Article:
The most relevant track on the new Roky Erickson/Okkervil River collaborative album True Love Cast Out All Evil is also the one that's pulled most directly from Erickson's stint in Rusk Maximum Security Prison for the Criminally Insane in East Texas back in the early 70s.
Smartly slipped onto the collection as the lead-off track, “Devotional Number One” features a haunted Erickson and his guitar, with strings dubbed on. It's “lo-fi”, certainly, before that was ever a pleasing descriptor. More importantly, it's the raw product of where much of the album purportedly comes from: Erickson's previously unproduced collected works. Will Sheff received a batch of 60 tracks or so, and True Love is the resulting editing-down, re-recording, cheese-coating process.
The recordings on this album are strident on that point: True Love is indeed collaborative, with Okkervil River's Fleetwood Mac with a guitar freak just as pertinent as Erickson's original designs. That's great, but it's never going to have the same aura as that opening demo tape.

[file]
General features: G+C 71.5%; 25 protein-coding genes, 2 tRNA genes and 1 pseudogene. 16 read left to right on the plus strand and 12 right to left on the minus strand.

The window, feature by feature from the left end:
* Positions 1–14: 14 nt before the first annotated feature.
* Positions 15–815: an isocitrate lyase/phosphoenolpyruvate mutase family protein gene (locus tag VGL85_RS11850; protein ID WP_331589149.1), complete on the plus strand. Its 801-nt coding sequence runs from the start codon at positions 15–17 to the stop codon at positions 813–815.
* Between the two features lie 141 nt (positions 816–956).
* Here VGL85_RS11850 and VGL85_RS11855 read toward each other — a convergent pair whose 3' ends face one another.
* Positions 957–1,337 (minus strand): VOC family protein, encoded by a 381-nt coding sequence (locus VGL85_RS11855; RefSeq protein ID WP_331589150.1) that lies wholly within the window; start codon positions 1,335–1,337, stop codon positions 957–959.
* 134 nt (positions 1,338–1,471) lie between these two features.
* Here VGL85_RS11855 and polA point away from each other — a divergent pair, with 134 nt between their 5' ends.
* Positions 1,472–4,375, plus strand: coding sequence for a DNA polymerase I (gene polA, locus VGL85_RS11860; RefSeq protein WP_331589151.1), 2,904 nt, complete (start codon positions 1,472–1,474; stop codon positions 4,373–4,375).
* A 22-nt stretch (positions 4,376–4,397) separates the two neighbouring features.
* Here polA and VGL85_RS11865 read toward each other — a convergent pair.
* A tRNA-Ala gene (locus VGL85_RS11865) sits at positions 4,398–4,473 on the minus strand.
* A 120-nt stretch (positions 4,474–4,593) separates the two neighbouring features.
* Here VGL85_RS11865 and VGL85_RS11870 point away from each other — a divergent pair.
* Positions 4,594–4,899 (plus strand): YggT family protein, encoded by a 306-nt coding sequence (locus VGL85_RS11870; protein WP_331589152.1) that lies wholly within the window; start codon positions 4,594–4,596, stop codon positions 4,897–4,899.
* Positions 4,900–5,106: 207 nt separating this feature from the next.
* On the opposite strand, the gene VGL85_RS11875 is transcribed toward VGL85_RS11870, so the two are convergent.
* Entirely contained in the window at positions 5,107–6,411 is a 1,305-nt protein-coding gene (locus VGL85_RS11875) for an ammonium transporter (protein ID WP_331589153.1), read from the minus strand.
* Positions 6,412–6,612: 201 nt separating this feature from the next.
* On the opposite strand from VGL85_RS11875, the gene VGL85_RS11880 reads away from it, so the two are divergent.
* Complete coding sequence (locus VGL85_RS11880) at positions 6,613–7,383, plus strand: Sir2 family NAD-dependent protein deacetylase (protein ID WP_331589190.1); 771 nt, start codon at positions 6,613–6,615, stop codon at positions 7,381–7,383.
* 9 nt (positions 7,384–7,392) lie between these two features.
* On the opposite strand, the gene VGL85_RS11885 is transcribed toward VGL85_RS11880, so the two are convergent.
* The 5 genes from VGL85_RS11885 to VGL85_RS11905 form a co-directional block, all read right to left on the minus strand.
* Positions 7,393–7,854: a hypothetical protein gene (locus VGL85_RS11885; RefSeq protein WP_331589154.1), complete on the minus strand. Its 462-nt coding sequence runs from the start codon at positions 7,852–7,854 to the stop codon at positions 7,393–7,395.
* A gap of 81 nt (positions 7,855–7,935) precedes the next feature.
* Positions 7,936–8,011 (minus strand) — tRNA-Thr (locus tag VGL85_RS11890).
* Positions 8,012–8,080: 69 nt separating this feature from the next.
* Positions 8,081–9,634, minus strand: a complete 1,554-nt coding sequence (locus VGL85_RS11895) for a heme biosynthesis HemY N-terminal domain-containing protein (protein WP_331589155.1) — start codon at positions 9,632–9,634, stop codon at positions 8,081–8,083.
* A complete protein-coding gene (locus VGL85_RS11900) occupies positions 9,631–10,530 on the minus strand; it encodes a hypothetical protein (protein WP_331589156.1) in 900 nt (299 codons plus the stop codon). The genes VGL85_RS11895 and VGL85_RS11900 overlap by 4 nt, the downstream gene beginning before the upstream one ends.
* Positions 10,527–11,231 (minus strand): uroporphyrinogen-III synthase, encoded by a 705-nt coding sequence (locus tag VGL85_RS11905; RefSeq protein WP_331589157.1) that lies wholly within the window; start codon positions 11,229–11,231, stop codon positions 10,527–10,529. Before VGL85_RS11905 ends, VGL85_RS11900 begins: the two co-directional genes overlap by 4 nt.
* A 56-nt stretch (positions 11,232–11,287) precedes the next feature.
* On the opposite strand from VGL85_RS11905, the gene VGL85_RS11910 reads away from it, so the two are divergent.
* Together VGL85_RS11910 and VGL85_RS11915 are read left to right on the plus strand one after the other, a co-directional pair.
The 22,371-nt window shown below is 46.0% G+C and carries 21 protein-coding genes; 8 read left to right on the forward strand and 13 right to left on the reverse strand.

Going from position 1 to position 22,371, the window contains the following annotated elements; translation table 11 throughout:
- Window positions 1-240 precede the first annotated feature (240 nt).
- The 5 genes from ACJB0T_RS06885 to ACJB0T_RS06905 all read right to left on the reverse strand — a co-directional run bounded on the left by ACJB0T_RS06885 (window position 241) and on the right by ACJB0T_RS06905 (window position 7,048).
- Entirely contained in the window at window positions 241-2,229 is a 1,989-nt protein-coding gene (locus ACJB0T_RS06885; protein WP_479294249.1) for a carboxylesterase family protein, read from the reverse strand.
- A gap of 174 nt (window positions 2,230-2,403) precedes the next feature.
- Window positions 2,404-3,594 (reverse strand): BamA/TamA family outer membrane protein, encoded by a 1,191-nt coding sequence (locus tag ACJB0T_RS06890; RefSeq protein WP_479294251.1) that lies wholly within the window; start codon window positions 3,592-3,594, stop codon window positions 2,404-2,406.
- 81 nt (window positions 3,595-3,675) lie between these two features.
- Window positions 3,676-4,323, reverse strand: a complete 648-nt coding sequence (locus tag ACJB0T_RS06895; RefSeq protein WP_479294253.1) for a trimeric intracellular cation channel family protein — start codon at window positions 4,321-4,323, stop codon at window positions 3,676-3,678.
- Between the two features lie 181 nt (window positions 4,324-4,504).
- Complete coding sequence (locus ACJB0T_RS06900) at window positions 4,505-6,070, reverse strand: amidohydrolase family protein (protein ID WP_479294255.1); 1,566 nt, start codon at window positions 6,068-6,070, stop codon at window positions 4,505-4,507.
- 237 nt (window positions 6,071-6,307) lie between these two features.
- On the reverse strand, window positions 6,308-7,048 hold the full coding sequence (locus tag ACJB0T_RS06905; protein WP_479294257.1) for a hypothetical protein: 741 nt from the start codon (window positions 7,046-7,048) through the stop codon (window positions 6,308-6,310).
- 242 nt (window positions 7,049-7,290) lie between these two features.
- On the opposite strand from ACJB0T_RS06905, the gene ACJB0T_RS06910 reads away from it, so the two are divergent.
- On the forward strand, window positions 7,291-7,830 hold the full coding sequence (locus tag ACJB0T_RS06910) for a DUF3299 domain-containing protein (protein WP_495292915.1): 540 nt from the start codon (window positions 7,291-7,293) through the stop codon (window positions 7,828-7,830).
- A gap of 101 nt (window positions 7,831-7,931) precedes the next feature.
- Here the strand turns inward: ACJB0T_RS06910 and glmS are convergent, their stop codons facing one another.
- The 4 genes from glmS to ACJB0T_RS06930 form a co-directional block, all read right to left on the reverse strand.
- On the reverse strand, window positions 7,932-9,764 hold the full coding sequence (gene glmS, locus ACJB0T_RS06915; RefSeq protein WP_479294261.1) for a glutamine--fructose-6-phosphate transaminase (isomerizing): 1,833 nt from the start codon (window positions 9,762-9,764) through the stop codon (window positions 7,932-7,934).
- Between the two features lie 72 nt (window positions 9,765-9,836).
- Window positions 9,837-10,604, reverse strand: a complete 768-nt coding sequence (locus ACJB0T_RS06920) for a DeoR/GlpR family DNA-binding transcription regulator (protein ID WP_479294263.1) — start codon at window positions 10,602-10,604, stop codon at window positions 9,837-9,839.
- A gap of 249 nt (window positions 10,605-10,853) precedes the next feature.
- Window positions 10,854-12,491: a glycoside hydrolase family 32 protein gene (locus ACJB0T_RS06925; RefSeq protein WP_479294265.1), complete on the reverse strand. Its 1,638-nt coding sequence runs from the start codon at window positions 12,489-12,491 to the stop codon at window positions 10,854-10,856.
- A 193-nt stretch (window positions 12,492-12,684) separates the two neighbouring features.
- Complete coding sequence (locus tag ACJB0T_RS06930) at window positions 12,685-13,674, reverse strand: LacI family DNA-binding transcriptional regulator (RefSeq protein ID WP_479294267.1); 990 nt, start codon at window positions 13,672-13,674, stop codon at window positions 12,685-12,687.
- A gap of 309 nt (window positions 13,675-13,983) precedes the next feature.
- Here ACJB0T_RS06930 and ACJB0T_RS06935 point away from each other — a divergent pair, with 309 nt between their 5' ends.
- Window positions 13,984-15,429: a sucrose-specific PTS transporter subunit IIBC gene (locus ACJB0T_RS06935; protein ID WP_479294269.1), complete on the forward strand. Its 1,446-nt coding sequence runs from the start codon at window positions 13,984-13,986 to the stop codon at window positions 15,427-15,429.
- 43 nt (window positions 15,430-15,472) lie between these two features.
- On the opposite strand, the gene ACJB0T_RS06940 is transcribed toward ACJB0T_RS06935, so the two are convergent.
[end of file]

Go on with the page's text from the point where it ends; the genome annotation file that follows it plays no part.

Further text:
Track two, “Ain't Blues Too Sad” is case in point, throwing us straight back into Rokkervil 2010, with a slide guitar, a heavier Texas twang and a classy vocal mic. This is the formula, and it will take you through the next forty minutes (though an old recording peeks out here and there, like at the end of “John Lawman”).
To be fair, this is what Roky Erickson should be doing right now. If it sounds a little adult contemporary, that's because everyone on the project is a sane adult, trying to contemporize thirty and forty-year-old music. It's pulling original tracks from the jaws of Erickson's past schizophrenic delusions and mad passions and reshaping them into smoothed-out rockers and ballads. This isn't a cover up or a form of medication, it's not shoring up against a relapse, it's not a re-release of The Holiday Inn Tapes. It's a slick country album.